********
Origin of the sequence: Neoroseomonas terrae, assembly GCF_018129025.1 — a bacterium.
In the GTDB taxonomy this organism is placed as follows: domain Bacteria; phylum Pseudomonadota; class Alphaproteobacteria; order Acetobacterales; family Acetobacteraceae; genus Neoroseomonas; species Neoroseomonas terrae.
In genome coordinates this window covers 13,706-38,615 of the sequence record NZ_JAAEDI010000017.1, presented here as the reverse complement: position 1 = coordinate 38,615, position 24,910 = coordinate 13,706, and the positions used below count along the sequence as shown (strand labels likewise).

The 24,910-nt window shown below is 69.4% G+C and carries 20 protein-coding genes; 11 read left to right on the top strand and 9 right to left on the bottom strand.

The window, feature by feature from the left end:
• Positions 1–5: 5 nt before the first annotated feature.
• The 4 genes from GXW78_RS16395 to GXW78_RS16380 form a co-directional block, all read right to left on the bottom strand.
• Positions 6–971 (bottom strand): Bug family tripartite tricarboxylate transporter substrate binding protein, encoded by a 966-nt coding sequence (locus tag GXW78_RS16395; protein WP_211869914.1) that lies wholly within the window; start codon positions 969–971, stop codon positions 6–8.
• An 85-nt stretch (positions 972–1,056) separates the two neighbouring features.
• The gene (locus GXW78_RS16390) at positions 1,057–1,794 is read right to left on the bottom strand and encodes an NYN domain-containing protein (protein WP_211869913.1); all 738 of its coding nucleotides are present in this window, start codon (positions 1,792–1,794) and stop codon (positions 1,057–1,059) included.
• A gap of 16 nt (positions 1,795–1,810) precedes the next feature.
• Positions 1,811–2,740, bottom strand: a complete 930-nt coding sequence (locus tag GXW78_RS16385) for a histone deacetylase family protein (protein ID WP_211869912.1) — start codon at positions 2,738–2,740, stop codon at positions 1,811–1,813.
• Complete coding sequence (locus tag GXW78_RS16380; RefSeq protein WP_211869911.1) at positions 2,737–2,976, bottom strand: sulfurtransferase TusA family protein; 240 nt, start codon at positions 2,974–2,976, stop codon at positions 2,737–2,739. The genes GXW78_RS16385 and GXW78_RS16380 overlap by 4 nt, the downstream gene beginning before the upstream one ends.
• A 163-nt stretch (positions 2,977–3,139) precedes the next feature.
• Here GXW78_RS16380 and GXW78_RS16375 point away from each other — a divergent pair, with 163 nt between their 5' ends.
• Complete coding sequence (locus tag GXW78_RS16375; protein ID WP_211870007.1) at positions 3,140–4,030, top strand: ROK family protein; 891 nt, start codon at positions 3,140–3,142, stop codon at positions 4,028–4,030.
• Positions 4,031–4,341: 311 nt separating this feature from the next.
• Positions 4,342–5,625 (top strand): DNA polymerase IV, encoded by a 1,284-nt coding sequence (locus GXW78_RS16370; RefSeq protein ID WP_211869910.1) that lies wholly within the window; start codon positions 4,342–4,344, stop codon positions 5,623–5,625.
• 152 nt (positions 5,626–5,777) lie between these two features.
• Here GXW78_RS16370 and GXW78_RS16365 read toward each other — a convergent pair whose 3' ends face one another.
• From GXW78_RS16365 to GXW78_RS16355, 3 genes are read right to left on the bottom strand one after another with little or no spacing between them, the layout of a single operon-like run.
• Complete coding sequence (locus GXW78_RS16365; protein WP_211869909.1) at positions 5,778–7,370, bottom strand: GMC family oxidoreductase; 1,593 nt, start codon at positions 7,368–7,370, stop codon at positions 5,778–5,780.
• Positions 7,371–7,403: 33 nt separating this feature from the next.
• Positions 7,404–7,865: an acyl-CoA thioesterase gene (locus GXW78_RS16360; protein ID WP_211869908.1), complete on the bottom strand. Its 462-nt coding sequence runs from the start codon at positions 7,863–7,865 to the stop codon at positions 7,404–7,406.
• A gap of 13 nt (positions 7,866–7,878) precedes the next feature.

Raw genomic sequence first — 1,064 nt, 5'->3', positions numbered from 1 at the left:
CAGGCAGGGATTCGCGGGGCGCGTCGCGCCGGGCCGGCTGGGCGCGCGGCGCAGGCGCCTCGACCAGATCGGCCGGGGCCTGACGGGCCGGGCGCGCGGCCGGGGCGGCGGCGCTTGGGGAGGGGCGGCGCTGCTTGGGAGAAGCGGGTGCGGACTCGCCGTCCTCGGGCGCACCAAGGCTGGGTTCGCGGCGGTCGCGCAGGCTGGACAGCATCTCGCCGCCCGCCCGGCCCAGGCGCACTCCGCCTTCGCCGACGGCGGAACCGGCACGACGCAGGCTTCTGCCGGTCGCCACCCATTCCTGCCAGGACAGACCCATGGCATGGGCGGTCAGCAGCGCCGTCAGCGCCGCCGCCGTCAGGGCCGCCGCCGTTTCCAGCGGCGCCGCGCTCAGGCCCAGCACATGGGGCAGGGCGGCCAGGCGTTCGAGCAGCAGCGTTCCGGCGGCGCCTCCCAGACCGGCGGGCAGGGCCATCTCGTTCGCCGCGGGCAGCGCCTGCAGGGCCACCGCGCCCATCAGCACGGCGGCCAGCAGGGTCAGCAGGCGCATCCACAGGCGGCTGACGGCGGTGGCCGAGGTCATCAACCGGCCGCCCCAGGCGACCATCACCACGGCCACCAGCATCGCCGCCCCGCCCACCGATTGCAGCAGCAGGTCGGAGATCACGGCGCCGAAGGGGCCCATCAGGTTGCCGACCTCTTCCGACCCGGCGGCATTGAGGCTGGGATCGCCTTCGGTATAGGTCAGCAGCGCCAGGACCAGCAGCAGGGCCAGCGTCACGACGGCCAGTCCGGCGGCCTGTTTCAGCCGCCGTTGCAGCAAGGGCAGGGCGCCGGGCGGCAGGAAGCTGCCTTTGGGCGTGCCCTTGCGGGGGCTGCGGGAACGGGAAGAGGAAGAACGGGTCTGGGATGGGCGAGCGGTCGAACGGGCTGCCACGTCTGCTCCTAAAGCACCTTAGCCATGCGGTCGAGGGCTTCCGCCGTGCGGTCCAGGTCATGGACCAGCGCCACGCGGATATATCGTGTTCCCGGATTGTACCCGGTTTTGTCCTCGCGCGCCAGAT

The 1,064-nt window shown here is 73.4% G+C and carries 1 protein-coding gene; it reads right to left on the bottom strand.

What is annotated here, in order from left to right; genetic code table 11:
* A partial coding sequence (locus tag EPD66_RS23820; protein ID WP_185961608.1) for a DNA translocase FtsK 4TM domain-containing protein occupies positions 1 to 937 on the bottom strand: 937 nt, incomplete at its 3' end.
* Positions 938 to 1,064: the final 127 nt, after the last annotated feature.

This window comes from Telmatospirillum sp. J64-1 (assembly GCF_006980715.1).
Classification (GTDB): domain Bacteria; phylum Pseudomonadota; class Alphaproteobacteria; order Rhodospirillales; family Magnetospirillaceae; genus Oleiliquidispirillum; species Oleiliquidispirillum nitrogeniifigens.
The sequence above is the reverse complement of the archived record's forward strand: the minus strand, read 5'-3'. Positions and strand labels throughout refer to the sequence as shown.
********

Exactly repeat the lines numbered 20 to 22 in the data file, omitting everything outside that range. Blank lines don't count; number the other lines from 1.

• Here GXW78_RS16370 and GXW78_RS16365 read toward each other — a convergent pair whose 3' ends face one another.
• From GXW78_RS16365 to GXW78_RS16355, 3 genes are read right to left on the bottom strand one after another with little or no spacing between them, the layout of a single operon-like run.
• Complete coding sequence (locus GXW78_RS16365; protein WP_211869909.1) at positions 5,778–7,370, bottom strand: GMC family oxidoreductase; 1,593 nt, start codon at positions 7,368–7,370, stop codon at positions 5,778–5,780.